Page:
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Togadia seeks apology from Naidu
Syed Amin Jafri in Hyderabad |
March 18, 2003 00:44 IST
Vishwa Hindu Parishad general secretary Pravin Togadia on Monday demanded an apology from Andhra Pradesh Chief Minister N Chandrababu Naidu for "insulting" him.
At a press conference in Anantapur town, Togadia likened Naidu to Mughal emperor Aurangzeb and asked him to clarify whether he stood for "Babar or Lord Ram".
"He is thinking that he has come to power with the support of Muslims. He must know that h has come to power with the support of the Hindu majority," the VHP leader said.
"This decision [of the AP government] to detain me is absolutely unconstitutional and it is an insult to the basic fundamental rights. In Bharat, dogs have a right to bark but a Hindu leader does not have the right to express his views? Chandrababu Naidu should tender an apology to the Hindus for insulting one Hindu leader unconstitutionally to appease the jihadi fundamentalists who are responsible for attacking the Sai Baba temple [in Hyderabad] and killing Hindus," he said.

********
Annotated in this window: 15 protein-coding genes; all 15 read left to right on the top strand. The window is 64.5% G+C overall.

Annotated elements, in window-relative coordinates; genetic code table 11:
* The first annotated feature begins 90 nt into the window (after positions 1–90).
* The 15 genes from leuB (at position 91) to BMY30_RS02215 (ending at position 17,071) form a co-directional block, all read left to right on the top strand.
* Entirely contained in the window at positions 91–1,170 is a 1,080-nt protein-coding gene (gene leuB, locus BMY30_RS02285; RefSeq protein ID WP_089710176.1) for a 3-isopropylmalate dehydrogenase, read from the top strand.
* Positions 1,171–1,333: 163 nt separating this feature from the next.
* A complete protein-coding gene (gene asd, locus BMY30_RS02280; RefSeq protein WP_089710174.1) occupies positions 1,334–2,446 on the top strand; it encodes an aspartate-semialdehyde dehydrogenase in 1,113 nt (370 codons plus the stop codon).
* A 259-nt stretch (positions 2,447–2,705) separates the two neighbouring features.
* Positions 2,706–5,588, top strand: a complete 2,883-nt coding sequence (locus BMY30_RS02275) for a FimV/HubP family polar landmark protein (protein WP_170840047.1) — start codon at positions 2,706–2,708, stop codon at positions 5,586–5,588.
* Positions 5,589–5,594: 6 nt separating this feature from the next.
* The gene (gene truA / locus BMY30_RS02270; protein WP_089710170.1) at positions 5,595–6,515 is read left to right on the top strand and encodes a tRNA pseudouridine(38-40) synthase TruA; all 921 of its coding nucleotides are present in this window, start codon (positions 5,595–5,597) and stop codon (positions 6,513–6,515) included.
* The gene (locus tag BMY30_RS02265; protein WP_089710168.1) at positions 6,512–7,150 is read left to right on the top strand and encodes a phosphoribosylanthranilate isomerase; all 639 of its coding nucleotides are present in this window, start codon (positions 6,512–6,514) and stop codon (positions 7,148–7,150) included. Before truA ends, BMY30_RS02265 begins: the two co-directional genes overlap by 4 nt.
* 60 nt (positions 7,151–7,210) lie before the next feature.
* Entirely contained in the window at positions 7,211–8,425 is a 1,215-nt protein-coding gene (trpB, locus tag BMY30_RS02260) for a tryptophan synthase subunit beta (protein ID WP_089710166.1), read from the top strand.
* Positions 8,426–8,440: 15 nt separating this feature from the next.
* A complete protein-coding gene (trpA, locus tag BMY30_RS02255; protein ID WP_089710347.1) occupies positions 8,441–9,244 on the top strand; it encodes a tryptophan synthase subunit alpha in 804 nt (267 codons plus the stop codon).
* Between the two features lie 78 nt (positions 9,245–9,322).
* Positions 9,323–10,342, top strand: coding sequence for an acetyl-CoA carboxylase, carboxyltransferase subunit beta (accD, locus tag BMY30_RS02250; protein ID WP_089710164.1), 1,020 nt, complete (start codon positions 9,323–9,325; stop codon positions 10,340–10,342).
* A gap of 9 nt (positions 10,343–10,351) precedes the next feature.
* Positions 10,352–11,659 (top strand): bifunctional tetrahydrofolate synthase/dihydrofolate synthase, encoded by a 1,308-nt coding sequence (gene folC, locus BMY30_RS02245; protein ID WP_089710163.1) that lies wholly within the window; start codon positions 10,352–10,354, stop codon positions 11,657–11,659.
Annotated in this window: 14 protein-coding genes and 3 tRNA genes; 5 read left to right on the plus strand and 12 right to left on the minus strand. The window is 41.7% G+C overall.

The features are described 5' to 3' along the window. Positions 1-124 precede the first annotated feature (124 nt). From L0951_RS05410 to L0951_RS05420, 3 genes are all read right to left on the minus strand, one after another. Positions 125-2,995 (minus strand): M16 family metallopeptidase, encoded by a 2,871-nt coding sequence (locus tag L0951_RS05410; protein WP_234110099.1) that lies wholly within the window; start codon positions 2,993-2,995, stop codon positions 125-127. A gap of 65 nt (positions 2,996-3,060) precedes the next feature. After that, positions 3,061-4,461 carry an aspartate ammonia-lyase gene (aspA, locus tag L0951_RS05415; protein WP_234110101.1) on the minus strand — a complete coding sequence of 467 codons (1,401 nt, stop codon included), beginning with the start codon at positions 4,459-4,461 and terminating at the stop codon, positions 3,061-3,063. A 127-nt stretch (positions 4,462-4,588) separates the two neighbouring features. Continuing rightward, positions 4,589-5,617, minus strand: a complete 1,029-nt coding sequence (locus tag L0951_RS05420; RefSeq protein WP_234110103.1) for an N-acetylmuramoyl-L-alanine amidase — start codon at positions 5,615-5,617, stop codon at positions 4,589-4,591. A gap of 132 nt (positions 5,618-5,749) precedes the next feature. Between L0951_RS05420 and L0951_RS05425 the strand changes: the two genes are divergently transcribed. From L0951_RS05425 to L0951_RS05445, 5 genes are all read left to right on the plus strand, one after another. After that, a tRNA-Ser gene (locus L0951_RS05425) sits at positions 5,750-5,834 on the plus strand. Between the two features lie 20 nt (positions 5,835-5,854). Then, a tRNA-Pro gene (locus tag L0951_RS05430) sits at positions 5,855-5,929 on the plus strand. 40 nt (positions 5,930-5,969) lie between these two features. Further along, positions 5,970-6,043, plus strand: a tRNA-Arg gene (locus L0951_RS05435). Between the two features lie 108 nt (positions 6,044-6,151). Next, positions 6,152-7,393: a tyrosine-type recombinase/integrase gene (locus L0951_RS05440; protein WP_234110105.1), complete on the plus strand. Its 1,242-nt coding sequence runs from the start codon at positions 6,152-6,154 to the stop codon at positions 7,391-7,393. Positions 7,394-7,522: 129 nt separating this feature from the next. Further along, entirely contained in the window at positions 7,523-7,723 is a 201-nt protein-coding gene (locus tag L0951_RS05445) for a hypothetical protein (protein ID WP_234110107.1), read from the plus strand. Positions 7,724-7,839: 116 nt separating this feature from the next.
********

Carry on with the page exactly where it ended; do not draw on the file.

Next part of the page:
The Anantapur police had taken him into preventive custody when he arrived from Bangalore. He was released after the AP high court allowed the VHP to hold its rally in Anantapur town.
The VHP leader lambasted Naidu for not taking action against those involved in the attack on the Sai Baba temple. "The killings of Hindus are continuing and conversions are taking place in the state. Instead of curbing the activities of these elements, Chandrababu Naidu has tried to suppress a nationalist Hindu leader like me who is here to speak on the Ram temple.
"I am here to mobilise the people for the [construction of a] Ram temple at Ayodhya. I will enrol lakhs of Rambhakts during my visit to Rayalaseema. I want the Ayodhya issue to be solved at the earliest either through a judicial process or a legislation, so that it is not be an issue in the next elections," the VHP leader said.
Stating that "politicians like Chandrababu Naidu have sold themselves to Ghaznis and Ghoris", he said, "I have gone around the country. There was no tension and no violence anywhere."